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Secretary Buttigieg Remarks at Amtrak 50th Anniversary in Raleigh

Friday, April 30, 2021

Remarks as Prepared for Delivery by  
U.S. Secretary of Transportation Pete Buttigieg  
Amtrak 50th Anniversary  
Raleigh Union Station  
April 30, 2021 


It’s a pleasure to be here with everyone.   

To my friends hosting us today: I feel a real kinship between North Carolina and my own home state of Indiana. We share a legacy and a promise of future greatness in two of America’s most important institutions: basketball and transportation, in no particular order.  

Which brings us to our guest of honor: Amtrak!   

50 years old tomorrow, Amtrak. You don’t look a day over 40.   

Since launching, Amtrak has connected us to the people and things we love, linking small towns and big cities across the nation. 190 million Americans live within 25 miles of an Amtrak station. In many places, Amtrak is your go-to for long distance travel.  

The last year has been a tough one for Amtrak, as it has been for families and organizations across America.   

Yet today, with millions of vaccines being administered, we see the light at the end of the tunnel, and are ready to emerge into a better future.   

While we were in the tunnel, we did some thinking about what that better future might look like. The truth is that we don’t want to simply return to where we started – somehow rewind to January 2020. Even before COVID, our country was hurting. In infrastructure, we had slipped to 13th globally, with a $1 trillion backlog in repairs. Americans were spending too much time and money commuting. Our roads were not safe enough, particularly for communities of color who face disproportionately dangerous pedestrian crossings, an added burden for a community bearing the weight of racial discrimination and disparity in so many ways – a source of pain that is again fresh on our minds and in our hearts in the wake of the killing of Andrew Brown Jr. last week.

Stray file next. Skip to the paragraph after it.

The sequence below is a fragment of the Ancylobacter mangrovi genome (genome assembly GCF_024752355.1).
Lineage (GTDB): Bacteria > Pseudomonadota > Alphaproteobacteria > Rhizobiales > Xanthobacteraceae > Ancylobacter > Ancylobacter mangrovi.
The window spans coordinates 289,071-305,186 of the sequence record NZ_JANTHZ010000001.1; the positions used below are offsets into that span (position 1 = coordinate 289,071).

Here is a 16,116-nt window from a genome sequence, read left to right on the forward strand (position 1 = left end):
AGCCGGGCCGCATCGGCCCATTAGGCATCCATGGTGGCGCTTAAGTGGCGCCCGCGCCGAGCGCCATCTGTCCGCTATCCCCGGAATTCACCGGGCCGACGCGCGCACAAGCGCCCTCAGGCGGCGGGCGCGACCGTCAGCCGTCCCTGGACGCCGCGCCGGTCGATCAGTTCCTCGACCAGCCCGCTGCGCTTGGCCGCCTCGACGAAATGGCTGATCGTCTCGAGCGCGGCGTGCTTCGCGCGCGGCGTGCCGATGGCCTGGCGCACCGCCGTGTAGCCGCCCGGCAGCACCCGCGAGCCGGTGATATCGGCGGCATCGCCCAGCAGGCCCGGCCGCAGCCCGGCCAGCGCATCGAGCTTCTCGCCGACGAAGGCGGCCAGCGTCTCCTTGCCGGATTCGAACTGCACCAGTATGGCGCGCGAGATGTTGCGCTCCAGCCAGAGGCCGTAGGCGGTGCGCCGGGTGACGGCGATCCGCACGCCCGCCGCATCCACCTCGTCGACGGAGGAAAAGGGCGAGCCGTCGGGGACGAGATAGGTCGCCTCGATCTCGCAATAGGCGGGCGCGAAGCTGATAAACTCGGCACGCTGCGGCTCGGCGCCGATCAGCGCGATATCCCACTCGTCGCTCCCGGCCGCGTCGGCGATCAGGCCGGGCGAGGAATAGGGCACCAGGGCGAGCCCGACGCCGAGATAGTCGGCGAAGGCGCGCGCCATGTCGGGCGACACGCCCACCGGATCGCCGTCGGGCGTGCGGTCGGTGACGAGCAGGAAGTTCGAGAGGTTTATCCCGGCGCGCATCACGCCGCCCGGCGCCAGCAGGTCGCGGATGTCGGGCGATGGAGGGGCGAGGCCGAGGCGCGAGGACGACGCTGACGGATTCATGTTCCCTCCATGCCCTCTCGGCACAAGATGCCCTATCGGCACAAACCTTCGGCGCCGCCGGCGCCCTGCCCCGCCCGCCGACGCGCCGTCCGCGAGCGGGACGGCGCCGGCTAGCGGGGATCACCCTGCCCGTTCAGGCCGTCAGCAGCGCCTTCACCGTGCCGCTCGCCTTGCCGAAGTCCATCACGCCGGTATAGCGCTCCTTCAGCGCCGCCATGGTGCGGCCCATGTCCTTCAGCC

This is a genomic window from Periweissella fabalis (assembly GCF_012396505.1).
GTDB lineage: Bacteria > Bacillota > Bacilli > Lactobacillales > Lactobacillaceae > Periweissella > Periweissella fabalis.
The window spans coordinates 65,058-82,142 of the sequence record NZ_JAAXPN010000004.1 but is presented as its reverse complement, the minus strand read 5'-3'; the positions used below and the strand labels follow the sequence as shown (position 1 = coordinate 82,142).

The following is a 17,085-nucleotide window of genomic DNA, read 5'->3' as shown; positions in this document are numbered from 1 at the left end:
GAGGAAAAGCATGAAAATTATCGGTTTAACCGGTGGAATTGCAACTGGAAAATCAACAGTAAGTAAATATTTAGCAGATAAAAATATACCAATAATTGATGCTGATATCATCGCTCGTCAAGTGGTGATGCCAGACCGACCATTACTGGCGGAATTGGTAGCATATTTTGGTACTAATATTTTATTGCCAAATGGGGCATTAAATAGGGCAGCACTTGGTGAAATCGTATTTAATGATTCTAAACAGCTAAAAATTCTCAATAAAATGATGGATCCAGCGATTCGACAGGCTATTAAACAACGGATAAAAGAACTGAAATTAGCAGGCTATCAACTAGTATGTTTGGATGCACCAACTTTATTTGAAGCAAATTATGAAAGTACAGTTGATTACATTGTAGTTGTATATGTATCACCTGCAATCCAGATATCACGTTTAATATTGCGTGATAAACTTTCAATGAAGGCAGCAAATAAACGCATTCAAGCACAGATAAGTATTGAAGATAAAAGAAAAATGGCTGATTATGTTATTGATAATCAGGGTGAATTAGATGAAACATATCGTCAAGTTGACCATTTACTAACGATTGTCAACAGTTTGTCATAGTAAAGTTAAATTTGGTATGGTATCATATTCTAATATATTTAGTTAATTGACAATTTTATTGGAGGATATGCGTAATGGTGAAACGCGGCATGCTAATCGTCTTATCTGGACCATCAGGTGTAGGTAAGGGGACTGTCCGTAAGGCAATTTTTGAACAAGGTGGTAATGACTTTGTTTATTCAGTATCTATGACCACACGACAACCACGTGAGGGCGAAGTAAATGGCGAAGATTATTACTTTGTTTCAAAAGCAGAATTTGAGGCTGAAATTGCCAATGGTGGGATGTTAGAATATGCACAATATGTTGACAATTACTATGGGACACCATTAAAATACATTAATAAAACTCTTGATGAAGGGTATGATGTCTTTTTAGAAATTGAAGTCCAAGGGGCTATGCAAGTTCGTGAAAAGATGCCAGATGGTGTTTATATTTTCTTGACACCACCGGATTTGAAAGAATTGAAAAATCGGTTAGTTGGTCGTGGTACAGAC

We want to go forwards and build a country that is stronger, and more equitable: a country where your commute isn’t so expensive you can’t afford childcare, and where childcare isn’t so expensive you can’t afford to go to work at all.   

In his first 100 Days of the Biden-Harris administration, President Biden has put America back on track, and he’s also made it clear that we need to seize this opportunity, to build on this progress – not just to survive this season of peril but to win the future.   

Here in North Carolina, we see examples of the kinds of investments and resources that we hope will become available in so many communities across the country. The beautiful station we stand in today, and the ability to travel in the surrounding area by train, car, bus, bike, or foot, came about through a partnership between local, state, and federal departments of transportation. The passenger train line between here and Charlotte was improved through a similar state-federal program. And, in turn, ridership here increased by more than 20,000 people in the year before the pandemic.   

These are important steps that make people’s lives better, but the truth is we need much, much more where this came from. We need a plan with the boldness and scale to match the size of America’s challenges and opportunities.   

President Biden’s American Jobs Plan is an opportunity for a once-in-a-generation investment in American infrastructure.